Sixteen countries from Asia-Pacific are meeting in Hyderabad for the 19th round of the Regional Comprehensive Economic Partnership (RCEP) which takes place in India from 18-28 July, 2017. EFF is participating to advocate for improved transparency and openness in the negotiations, and to express our concerns about possible new rules on intellectual property and ecommerce that some countries are proposing for the agreement.
RCEP is a free trade agreement (FTA) aimed at broadening regional economic integration and liberalising trade and investment between the 10 ASEAN economies and its trading partners including Australia, China, India, Japan, Korea, and New Zealand. The total population covered by RCEP exceeds 3 billion, and with the combined GDP of about US$ 17 trillion accounting for about 40% of the world’s trade makes RCEP the biggest mega-regional trade agreement that is under negotiation.
The idea of RCEP was first introduced at an ASEAN Summit in 2011 and formal negotiations were launched in 2012. Over the last five years, the scope of the agreement has grown to include commitments for trade in goods and services, boosting economic and technical cooperation, and intellectual property. Worryingly, discussions on ecommerce issues including rules on software, data flows, and regulatory standards that have not been addressed in other trade mechanisms are also being included in the RCEP negotiations.
Reports suggest that Japan, Australia, South Korea, and New Zealand have been pushing for binding commitments from the RCEP members on ecommerce. A separate working group on ecommerce (WGEC) has been established with the aim of formalising a chapter on ecommerce in the final agreement. The agreement and the issues being negotiated are being kept confidential, however a few chapters drafts have been leaked including the ‘Terms of Reference (TOR)’ for the WGEC. WGEC members are hopeful of concluding the deal by year end which would include ‘liberalisation commitments’ and norms for ecommerce including provisions on investment, dispute settlement and competition.
The proposed elements for the TOR (for negotiations) are understood to include domestic regulatory frameworks for market access, customs duties on electronic transmission, non-discriminatory treatment of digital products, paperless trading, electronic signatures, digital certificates and online consumer protection issues such as storage and transfer of personal data protection and spam.
Controversial issues such as prohibition on requirements concerning the location of computing facilities and allowing cross-border transfer of information by electronic means are also expected to be included within the scope of the chapter. Further, countries including Australia and Japan have proposed making a permanent commitment to zero duties on digital transmissions, and prohibiting rules requiring on compulsory disclosure of source codes.
Given the secrecy of the negotiations, the lack of opportunities for public input in the process, and the complexity of issues involved, EFF convened an expert panel on ecommerce issues in the RCEP negotiations in Hyderabad. The public meeting was organised in partnership with the National Institute of Public Finance and Policy (NIPFP) and the National Law University of Law, Hyderabad. Speakers included Professor Ajay Shah (NIPFP), Parminder Jeet Singh (ItforChange) and Professor VC Vivekananda (Bennett University).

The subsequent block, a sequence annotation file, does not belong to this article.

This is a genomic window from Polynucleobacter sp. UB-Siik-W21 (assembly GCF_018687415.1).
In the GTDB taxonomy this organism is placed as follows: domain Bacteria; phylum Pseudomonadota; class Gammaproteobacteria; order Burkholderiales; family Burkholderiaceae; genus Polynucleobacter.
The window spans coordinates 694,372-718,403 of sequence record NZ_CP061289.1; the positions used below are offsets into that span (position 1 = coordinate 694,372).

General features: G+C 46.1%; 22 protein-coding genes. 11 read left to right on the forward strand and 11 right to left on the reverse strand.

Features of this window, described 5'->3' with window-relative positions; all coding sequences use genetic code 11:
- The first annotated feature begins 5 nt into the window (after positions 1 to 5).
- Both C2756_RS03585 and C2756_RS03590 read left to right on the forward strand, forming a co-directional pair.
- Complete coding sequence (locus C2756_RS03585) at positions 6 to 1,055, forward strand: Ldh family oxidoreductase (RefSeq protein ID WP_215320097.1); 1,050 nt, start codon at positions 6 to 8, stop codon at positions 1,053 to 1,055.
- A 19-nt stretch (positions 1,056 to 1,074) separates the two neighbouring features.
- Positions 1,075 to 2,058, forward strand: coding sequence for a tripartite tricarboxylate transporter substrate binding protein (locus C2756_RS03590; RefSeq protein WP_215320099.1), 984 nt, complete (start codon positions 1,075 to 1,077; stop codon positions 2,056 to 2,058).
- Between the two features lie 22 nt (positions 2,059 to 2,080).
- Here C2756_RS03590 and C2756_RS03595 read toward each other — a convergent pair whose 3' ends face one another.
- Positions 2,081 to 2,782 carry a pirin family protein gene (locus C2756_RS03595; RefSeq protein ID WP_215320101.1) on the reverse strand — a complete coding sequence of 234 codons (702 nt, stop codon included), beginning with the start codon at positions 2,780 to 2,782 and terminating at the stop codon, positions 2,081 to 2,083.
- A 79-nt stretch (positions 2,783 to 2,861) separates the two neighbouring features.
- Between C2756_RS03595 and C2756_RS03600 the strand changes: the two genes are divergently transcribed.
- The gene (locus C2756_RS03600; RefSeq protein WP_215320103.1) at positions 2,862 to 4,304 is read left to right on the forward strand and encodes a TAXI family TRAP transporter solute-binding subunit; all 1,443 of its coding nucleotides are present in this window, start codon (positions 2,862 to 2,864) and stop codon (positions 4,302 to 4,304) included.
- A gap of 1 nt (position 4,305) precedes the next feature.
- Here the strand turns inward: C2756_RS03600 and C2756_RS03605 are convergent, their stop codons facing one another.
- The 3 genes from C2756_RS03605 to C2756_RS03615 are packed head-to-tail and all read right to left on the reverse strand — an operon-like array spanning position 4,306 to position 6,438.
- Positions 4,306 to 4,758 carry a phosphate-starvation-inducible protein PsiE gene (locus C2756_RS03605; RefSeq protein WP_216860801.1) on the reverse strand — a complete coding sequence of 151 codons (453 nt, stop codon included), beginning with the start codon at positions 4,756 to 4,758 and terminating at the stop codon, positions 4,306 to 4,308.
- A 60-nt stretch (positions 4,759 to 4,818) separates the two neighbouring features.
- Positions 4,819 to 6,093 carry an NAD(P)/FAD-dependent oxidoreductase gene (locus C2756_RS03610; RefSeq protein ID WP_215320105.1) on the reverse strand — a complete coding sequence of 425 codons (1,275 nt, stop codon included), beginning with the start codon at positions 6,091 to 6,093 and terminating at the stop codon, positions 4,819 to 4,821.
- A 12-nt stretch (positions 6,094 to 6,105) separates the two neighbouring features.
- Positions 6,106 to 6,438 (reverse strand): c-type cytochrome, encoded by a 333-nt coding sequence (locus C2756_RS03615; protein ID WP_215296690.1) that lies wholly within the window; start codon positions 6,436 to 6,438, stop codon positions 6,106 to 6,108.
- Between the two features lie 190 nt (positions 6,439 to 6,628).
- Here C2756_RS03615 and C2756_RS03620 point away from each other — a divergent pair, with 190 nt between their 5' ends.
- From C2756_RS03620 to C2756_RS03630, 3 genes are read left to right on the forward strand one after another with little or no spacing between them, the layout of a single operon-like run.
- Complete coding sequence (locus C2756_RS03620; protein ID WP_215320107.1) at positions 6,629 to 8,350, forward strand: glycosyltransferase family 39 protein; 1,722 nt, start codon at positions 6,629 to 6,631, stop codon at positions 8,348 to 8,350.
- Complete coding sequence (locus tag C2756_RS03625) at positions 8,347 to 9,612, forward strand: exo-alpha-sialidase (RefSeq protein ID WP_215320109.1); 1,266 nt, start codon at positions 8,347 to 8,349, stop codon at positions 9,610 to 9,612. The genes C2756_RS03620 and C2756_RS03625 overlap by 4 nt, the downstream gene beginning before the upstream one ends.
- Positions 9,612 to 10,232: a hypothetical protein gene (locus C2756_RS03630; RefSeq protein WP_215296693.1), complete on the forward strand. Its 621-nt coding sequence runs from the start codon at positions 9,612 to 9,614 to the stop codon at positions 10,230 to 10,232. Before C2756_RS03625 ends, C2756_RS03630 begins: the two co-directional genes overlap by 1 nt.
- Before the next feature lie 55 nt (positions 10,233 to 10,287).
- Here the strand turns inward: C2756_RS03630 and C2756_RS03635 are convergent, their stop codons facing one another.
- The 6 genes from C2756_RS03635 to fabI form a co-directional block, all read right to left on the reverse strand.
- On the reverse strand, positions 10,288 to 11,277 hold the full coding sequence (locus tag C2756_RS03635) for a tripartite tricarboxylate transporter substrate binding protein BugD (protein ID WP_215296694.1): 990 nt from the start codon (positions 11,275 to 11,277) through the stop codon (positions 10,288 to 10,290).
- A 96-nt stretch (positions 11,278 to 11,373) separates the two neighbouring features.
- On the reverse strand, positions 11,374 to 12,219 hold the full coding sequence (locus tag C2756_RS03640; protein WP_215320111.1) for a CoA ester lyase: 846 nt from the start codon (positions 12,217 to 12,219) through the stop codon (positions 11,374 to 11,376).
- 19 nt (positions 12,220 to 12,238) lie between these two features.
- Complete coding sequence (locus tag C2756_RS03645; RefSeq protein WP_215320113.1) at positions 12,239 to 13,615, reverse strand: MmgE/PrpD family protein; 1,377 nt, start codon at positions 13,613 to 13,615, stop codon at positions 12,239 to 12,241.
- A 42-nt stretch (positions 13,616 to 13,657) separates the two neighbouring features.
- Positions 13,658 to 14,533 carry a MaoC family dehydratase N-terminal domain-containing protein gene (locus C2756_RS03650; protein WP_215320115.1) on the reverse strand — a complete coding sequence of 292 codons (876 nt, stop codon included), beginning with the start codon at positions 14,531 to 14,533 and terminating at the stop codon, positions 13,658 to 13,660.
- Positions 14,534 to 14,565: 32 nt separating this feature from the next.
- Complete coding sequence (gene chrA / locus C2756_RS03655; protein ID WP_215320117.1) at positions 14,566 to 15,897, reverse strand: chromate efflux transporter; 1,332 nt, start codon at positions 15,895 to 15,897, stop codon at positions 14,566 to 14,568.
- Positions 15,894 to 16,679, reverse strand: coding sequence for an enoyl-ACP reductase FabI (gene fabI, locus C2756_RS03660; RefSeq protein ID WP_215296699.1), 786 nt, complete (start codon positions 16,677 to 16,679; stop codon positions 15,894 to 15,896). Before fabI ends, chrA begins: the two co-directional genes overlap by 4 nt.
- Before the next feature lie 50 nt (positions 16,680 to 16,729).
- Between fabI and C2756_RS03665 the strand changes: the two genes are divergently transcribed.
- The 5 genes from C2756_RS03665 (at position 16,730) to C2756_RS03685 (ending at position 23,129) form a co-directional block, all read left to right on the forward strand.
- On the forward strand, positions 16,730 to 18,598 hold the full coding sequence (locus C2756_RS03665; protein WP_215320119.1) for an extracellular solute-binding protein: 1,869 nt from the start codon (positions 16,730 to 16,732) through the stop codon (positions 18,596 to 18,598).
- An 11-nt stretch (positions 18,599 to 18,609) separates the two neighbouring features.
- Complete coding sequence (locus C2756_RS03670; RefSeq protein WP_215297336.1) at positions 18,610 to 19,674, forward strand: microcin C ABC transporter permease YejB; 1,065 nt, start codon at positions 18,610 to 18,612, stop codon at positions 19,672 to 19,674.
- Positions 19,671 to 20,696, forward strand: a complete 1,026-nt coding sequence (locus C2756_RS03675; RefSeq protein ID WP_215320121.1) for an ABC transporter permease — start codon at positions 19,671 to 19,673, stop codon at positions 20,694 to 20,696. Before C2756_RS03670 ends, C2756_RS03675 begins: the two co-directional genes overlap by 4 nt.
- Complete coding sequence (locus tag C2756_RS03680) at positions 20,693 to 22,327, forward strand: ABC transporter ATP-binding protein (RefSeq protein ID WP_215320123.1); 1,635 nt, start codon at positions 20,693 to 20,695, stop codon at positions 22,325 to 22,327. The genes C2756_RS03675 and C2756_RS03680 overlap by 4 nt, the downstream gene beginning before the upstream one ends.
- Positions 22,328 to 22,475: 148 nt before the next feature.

Panelists raised several issues including ensuring non-discriminatory treatment of digital products transmitted electronically and the need for guaranteeing that these products will not face government-sanctioned discrimination based on the nationality or territory in which the product is produced. Security risks associated with the prohibition of source code disclosure, and the costs of imposing measures that restrict cross-border data flows and or require the use or installation of local computing facilities were also raised by panelists.
The event was a success with negotiators from nine countries including Vietnam, Japan, Australia, New Zealand, Laos, Cambodia, South Korea and Thailand showing up for the meeting. Given that access for users at such negotiations is restricted the large number of negotiators showing interest was very encouraging. Understandably, the negotiators did not ask questions or participate in the discussions, however their interest in the issues is evident in WGEC members turning up for the panel. This is definitely an improvement on the previous negotiations where there has been limited participation from negotiators at similar events. We also received feedback that the WGEC would like to see specific issues being discussed in-depth including positive commitments that could be included.
EFF is maintaining a cautious and critical stance on the inclusion of e-commerce rules in RCEP, and the inclusion of similar rules in NAFTA, simultaneously being negotiated on the other side of the world. While it is possible to deal with e-commerce in a trade agreement in a balanced way that respects users’ rights, this is made unnecessarily difficult when those rules are being negotiated in secret. Nonetheless, until a better way of engaging with negotiators exists, EFF will continue to provide our input through unofficial side events and bilateral meetings, because this is the best way that we can stand up for your rights in what remains an unfair and secretive process